I had only ever used one of those Clairol at-home box dyes once before I took the plunge on my first double-process early last year, thinking, It’s fine, it’ll just be this one time. Nearly seven hours later, my fine, black hair was the pale color of pink I wanted — a beautiful satiny shade that I knew would only last a few more washes. I loved it and felt fully transformed by it. And then I just couldn’t stop.
I bleached my hair a few more times after that, running the spectrum of girly colors from peach to a unicorn blend (trendy!) to a Gwen Stefani punk-rock pink — even a premature mousy gray color, with one constant being that my soft, straight hair had become the consistency of a pile of straw. It’s not exactly a secret that repeated treatments with peroxide and chemicals are not kind to your hair: There will be breakage and damage and horrible split ends and vigorous upkeep involved. Especially as a first-time bleacher, I really had to blindly figure out what my hair-care routine should be (for me, it’s never skipping a hair mask or shampoo — if I do, my hair vacillates between being ultradry and ultrawaxy) and try as many different products as I could get my hands on.
But because the hydration issue is the one that’s the most baffling (how do you keep your ends from looking so crispy?), I’m passing on my favorite conditioning masks and oils and creams. Here, the products that helped me maintain my sanity and preserve some semblance of my natural hair texture during my yearlong peroxide journey.
As any colorist will tell you, a heat protectant is key for preventing split ends and damage on bleached hair if you’re using hot tools or a hair dryer regularly. This one helps to fortify colored hair (with ingredients like caviar extract and vitamin C) and doesn’t smell as overwhelmingly pungent as others I’ve tried — with the added bonus that your hair feels smoother and softer after it’s blown out.
When my hair is feeling extra fried, my immediate impulse is to grab any nearby hair oil or conditioning spray, except, through trial and error, I’ve found that most of them leave my hair so greasy and sticky that I end up having to rewash it (which I was trying to avoid in the first place). My beauty friends rave about David Mallett, so I tried out his hair serum, which is very lightweight and nongreasy. Its main ingredient is macadamia-nut oil, though it also has a cuticle-sealing omega-7 fatty acid in there to combat frizz. It is painfully expensive, so if it feels too splurgy on top of your $300-something dye job, I wouldn’t blame you — though a little bit goes a long, long way. You really only need a drop or two to massage into your hair.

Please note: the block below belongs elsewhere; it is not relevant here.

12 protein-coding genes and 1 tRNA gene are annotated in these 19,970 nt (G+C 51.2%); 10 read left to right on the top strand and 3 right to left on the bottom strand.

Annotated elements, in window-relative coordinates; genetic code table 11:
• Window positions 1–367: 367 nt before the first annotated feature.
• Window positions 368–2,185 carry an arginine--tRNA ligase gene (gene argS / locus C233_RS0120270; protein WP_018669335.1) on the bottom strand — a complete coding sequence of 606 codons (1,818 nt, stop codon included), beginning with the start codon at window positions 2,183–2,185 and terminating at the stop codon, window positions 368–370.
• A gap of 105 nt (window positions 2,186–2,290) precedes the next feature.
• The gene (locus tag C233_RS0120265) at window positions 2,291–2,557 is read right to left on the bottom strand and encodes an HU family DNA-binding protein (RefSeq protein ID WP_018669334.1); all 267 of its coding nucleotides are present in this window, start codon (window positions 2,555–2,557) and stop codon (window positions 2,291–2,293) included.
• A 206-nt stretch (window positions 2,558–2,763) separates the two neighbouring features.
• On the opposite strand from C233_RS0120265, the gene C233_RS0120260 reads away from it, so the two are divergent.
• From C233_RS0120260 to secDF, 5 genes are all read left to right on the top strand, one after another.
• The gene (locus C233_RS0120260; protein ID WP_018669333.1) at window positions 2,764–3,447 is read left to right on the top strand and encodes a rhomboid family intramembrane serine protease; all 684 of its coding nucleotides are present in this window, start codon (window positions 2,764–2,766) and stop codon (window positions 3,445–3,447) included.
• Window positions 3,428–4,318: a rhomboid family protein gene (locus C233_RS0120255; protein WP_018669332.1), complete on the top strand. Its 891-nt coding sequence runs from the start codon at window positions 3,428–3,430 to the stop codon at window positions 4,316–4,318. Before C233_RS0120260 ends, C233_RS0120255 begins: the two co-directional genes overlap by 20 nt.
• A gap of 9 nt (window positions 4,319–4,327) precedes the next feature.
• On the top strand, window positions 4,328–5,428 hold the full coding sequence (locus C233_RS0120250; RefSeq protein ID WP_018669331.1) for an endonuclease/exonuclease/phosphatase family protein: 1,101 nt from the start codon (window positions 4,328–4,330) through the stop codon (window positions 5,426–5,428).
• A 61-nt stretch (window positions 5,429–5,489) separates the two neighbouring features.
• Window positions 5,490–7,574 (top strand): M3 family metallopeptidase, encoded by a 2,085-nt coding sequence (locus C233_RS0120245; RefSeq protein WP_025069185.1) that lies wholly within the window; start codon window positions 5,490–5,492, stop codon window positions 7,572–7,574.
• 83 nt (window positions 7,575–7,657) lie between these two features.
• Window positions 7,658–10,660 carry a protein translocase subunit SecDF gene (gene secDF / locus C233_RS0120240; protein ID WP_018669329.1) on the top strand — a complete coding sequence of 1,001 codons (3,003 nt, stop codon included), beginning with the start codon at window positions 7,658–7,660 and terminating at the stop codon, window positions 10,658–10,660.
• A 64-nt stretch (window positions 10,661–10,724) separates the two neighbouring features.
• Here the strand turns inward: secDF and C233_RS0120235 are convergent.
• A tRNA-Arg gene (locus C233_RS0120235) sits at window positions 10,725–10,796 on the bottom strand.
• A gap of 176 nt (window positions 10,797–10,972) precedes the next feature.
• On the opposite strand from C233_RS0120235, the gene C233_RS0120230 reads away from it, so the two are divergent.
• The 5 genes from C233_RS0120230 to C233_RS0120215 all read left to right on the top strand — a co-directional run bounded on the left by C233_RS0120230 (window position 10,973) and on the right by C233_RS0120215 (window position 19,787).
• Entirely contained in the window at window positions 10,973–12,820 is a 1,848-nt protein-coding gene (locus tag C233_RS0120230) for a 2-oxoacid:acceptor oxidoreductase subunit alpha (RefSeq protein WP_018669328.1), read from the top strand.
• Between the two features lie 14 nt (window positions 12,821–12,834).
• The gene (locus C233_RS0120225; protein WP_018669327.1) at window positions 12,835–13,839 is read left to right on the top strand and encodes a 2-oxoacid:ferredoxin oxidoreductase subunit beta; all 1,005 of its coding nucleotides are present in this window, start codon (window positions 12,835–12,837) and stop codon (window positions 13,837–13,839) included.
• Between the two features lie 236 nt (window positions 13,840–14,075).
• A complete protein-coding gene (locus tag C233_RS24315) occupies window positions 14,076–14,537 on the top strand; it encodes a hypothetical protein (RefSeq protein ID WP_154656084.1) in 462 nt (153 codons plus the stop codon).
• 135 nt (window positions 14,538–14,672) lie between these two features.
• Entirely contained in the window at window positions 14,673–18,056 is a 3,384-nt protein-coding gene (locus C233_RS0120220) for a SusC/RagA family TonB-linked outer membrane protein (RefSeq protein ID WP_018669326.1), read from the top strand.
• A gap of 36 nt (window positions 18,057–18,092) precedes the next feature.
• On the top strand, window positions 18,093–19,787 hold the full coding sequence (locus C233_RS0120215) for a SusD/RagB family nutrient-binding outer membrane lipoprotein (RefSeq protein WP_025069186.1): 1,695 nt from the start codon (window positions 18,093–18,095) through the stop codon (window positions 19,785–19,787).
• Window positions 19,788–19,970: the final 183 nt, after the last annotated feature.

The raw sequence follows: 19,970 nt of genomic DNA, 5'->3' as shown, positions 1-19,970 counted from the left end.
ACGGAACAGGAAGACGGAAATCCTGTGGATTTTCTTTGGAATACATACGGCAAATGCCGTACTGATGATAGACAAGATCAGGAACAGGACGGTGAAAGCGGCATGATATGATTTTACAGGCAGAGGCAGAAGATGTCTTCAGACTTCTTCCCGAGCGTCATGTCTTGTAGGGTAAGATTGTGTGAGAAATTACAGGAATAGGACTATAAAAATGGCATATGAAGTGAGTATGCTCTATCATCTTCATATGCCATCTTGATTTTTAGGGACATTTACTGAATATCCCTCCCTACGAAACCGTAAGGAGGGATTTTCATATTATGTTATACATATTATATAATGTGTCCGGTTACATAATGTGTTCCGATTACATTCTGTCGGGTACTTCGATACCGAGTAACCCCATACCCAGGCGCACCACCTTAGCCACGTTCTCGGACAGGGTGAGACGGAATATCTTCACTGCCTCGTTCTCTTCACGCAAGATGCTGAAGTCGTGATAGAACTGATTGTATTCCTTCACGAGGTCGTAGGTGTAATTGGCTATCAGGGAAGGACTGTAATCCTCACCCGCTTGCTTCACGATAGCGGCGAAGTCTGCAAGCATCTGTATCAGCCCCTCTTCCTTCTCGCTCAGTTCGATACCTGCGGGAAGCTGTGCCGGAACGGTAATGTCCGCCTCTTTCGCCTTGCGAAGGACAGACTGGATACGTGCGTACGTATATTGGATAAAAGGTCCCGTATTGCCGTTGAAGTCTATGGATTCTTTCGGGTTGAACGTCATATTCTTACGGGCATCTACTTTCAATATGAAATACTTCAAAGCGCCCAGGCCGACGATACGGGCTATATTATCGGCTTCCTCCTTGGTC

For a less pricey option, I love this Japanese hair oil that my hairdresser runs through my hair after a blowout (with the Deesse’s hair cream below). It’s very reasonable if you don’t want to spend a fortune on hair oil, and it’s great for smoothing down flyaways and hydrating coarse hair: All you need to do is glide a pea-size amount through the tips of your hair.
Ever since I started using Briogeo’s products, I’ve been hooked. I love that they’re primarily a mixture of natural ingredients (this one’s a blend of rose hip, argan, and coconut oils) and that they smell so fresh and fragrant. I like to spritz this one between washes when my hair feels on the dryer end. It doesn’t work like a moisturizing hair cream or oil on bleached hair, but it does give it a little hydrating pick-me-up, making it feel softer without any added grit or stickiness.
This mask works twice as well as some I’ve tried that are double the price. I’m actually kind of dumbfounded by it: It’s so concentrated (with protein-rich oils, plus algae extract and B vitamins) that I only have to leave it in for about 10 to 15 minutes for smoother, super-hydrated hair with less visible damage. I’m often too impatient to sit around in my towel waiting for my hair to set, so this mask has edged out all the others as my go-to.
If you’re concerned about your unicorn dye job going down the drain every time you take a shower, you could use a good color-saving shampoo, but it would also help to use a color-preserving hair mask, too. This Kérastase one doesn’t make your hair feel as silky smooth as the Briogeo (and you should probably spend more time soaking this one in), but when I had really short-lived pale pastel colors in my hair, I felt like it didn’t strip the color from my hair too much.
I’ve already expounded on how much of a difference this Japanese finishing cream makes on my hair, but to really drive it home: Buy. This. Cream. Damage and split ends are a given when you’re a repeat bleach offender, but this cream helps to smooth everything over and keep your split ends from fraying out. I use it after blow-drying to style and shape the tips of my hair.